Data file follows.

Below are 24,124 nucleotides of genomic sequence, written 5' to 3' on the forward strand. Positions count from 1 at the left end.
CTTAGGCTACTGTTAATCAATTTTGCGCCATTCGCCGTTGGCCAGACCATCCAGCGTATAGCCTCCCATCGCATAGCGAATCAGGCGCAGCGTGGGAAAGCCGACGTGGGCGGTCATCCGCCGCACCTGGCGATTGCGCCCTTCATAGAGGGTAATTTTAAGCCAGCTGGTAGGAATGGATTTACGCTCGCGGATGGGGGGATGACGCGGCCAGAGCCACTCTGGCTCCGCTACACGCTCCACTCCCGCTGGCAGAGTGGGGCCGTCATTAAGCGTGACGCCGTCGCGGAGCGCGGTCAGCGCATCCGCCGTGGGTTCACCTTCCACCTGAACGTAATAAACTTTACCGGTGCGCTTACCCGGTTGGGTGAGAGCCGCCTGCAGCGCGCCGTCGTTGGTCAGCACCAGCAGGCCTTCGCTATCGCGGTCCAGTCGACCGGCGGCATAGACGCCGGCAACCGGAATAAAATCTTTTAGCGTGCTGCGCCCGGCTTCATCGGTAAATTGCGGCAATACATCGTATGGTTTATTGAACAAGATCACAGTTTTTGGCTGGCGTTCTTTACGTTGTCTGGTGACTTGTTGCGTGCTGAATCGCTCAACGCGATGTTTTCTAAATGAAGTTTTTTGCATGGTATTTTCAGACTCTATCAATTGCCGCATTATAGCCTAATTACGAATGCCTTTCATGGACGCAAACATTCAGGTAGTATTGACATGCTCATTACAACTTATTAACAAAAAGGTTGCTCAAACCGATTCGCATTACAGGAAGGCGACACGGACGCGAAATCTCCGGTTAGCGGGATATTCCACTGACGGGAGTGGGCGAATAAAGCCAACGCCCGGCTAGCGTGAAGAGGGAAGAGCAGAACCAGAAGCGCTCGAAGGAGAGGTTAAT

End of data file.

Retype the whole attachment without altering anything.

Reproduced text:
Below are 24,124 nucleotides of genomic sequence, written 5' to 3' on the forward strand. Positions count from 1 at the left end.
CTTAGGCTACTGTTAATCAATTTTGCGCCATTCGCCGTTGGCCAGACCATCCAGCGTATAGCCTCCCATCGCATAGCGAATCAGGCGCAGCGTGGGAAAGCCGACGTGGGCGGTCATCCGCCGCACCTGGCGATTGCGCCCTTCATAGAGGGTAATTTTAAGCCAGCTGGTAGGAATGGATTTACGCTCGCGGATGGGGGGATGACGCGGCCAGAGCCACTCTGGCTCCGCTACACGCTCCACTCCCGCTGGCAGAGTGGGGCCGTCATTAAGCGTGACGCCGTCGCGGAGCGCGGTCAGCGCATCCGCCGTGGGTTCACCTTCCACCTGAACGTAATAAACTTTACCGGTGCGCTTACCCGGTTGGGTGAGAGCCGCCTGCAGCGCGCCGTCGTTGGTCAGCACCAGCAGGCCTTCGCTATCGCGGTCCAGTCGACCGGCGGCATAGACGCCGGCAACCGGAATAAAATCTTTTAGCGTGCTGCGCCCGGCTTCATCGGTAAATTGCGGCAATACATCGTATGGTTTATTGAACAAGATCACAGTTTTTGGCTGGCGTTCTTTACGTTGTCTGGTGACTTGTTGCGTGCTGAATCGCTCAACGCGATGTTTTCTAAATGAAGTTTTTTGCATGGTATTTTCAGACTCTATCAATTGCCGCATTATAGCCTAATTACGAATGCCTTTCATGGACGCAAACATTCAGGTAGTATTGACATGCTCATTACAACTTATTAACAAAAAGGTTGCTCAAACCGATTCGCATTACAGGAAGGCGACACGGACGCGAAATCTCCGGTTAGCGGGATATTCCACTGACGGGAGTGGGCGAATAAAGCCAACGCCCGGCTAGCGTGAAGAGGGAAGAGCAGAACCAGAAGCGCTCGAAGGAGAGGTTAAT